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mohsenamini

Make complete image of thin sections?

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mohsenamini

its been days I am looking for a good way to make a complete image of thin section, so we can have a very big picture but very useful for some tasks.

actually I need to make an image processing software then process thins sections automatically. I know pretty much about software part. but still got problems for making very good image.

1- I tried very high DPI scanner and the results were simply not acceptable as we have very small microstructures inside some microfossils. the image is below:

2cfeflv.jpg

2- I tried making lots of images with camera on microscope then stitch images together. the result is pretty good but changing position of thin section and capture image takes lots of time :( still we have stitching time too.

this is the result:

2hrfi9d.jpg

3- I know we have some special devices for these cases but they are very high price and mostly suitable for universities not for personal uses

4- anyway maybe the only option is making a little machine that can automatically move the thin section on the microscope stage then automatically capture photo.

so any suggestions guys? if something is not clear please answer.

thanks

Edited by mohsenamini

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JohnJ

You might try Helicon Focus to create a micropanorama.

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JohnBrewer

Hi Mohsenamini

Obviously I don't know what scanner you've used but I'm guessing a regular flatbed scanner. It might be worth trying a flatbed scanner for negatives and slides. They generally come in two sizes, one for up to 35mm/120 film and the other up to 5"x4" sheet film. They have a much higher resolution. There are also two types of resolution, optical and interpolated. Go for the highest optical and never the interpolated resolution which is software based. You will see scanners advertised as scanning at say 2400 dpi as the maximum. This is likely to be the interpolated figure. The optical scan would probably be 1200 dpi on the same scanner. I'm sure you could find such a scanner somewhere to try before you invest but they're not horrendously expensive.

John

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mohsenamini

Hi Mohsenamini

Obviously I don't know what scanner you've used but I'm guessing a regular flatbed scanner. It might be worth trying a flatbed scanner for negatives and slides. They generally come in two sizes, one for up to 35mm/120 film and the other up to 5"x4" sheet film. They have a much higher resolution. There are also two types of resolution, optical and interpolated. Go for the highest optical and never the interpolated resolution which is software based. You will see scanners advertised as scanning at say 2400 dpi as the maximum. This is likely to be the interpolated figure. The optical scan would probably be 1200 dpi on the same scanner. I'm sure you could find such a scanner somewhere to try before you invest but they're not horrendously expensive.

John

thanks for the answer. well this is the best scanner in Iran that I can found. actually I had to resize the image and put here. original is 90mb. its 9k DPI scan. the original is better with more details but still completely not acceptable for my task and also takes lots of time and money :|

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JohnBrewer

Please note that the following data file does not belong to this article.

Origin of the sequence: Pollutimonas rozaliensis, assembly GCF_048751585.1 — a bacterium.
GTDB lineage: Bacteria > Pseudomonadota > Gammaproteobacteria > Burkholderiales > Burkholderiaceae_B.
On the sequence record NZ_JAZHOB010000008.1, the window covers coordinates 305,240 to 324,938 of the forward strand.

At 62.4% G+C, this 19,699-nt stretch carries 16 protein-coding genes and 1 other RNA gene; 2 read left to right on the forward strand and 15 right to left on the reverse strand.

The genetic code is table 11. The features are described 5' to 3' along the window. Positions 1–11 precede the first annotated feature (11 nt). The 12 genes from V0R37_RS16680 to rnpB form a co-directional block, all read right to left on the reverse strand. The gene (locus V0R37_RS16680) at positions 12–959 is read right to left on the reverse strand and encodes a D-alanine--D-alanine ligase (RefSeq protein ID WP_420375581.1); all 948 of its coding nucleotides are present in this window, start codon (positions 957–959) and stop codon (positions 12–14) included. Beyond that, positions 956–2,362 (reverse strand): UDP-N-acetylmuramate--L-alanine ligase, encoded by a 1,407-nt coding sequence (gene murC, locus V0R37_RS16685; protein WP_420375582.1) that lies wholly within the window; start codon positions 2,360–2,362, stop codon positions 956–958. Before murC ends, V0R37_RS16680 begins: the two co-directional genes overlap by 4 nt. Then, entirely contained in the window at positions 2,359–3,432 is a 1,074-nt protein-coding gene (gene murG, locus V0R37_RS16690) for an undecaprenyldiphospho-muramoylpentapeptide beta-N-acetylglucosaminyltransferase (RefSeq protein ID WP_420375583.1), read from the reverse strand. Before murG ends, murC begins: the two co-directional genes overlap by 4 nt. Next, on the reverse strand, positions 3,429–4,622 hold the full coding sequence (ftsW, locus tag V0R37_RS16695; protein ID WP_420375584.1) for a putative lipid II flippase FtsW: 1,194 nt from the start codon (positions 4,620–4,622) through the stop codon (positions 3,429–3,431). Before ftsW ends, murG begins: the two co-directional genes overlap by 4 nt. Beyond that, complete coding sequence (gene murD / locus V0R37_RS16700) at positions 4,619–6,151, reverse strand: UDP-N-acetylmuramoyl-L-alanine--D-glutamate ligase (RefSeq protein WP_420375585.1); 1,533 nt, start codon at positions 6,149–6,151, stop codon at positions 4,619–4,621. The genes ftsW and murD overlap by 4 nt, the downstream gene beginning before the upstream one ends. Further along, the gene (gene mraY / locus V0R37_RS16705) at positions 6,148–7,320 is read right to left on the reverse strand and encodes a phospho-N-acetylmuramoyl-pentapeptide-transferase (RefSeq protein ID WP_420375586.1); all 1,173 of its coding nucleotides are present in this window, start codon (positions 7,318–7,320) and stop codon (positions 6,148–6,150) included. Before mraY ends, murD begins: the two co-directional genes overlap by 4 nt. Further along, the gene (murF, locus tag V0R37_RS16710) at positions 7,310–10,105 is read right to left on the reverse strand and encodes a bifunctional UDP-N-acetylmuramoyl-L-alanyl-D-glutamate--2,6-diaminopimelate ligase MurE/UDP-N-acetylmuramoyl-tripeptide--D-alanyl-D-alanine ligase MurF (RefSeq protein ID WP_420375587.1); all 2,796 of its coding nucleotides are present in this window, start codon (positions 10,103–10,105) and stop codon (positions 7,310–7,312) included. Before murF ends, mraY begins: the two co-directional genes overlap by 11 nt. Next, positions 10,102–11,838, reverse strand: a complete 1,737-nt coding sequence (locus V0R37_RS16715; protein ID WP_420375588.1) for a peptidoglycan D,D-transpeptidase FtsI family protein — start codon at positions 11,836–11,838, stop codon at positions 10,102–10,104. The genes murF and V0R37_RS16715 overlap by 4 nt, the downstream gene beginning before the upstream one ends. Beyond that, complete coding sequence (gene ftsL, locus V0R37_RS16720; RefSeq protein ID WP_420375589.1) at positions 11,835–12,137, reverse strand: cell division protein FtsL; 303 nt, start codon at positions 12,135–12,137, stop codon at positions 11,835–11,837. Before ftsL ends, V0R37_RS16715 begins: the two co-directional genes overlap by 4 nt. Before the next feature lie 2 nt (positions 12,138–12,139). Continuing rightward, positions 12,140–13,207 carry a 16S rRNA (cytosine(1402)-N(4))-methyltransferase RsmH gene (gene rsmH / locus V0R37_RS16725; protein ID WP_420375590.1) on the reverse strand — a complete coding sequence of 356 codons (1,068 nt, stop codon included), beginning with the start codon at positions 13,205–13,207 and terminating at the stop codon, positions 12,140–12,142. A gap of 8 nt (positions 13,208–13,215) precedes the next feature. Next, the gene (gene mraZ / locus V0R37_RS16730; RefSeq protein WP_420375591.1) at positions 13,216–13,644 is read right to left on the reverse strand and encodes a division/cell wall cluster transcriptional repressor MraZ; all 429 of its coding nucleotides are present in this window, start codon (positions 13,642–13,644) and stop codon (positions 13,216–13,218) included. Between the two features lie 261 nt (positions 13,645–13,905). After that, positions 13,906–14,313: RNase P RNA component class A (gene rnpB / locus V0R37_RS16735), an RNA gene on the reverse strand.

Try to find a company that offers 'large format film scanning'. They're generally not expensive and can produce a scan quickly. Files will be big though!

The type of scanner to use is not a normal flatbed scanner but a film scanner. Mine is http://www.epson.co.uk/gb/en/viewcon/corporatesite/products/mainunits/specs/13568 When you put you film or fossil slice in it and set to film there is a light from above and below during the scan. Is this what you've tried? Why is your 90mb file not acceptable? I teach different types of photography from very early processes to advance Photoshop. If you want to Dropbox me the file I'm happy to look at it for you.

John

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JohnBrewer

Or you can send me a fossil slice that has little value to you and I can see what I can do and advise. If I can find a method with Photoshop that produces something suitable for you I can make a Photoshop Action or Script to automate it for you.

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FossilDAWG

I just want to say that it is this sort of exchange that I love so much about our little community. Everyone is so generous with their expertise. I wish the rest of the world could operate this way.

Don

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The QCC

My method of making large images from thin sections is strictly manual and requires no purchase of software.

Of course there are caveats.

You will require a polarizing microscope or a microscope with an illuminated sub-stage stage. I use a Labomed LB-592 and Zeiss SM 300edu Stereo microscopes.

The caveat is in the software.

If you have or can acquire a Canon DSLR that supports LiveView, the Canon Utilities is an excellent capture programme. It is free with all Canon DSLR's. I use a Canon 5D MkII for really large images and a used Canon 1000D on the Zeiss.

If you do not have a Canon camera, then any decent microscope capture programme will do. The critical part is the mechanical stage of the microscope.

For compositing, I use the Microsoft Image Composite Editor (ICE). Also free. ICE can stitch together a very large number if images. The images need only overlap a bit and do not have to be any sequential order. ICE does a most credible job.

post-18968-0-67701100-1459104300_thumb.jpg post-18968-0-17003500-1459104301_thumb.jpg

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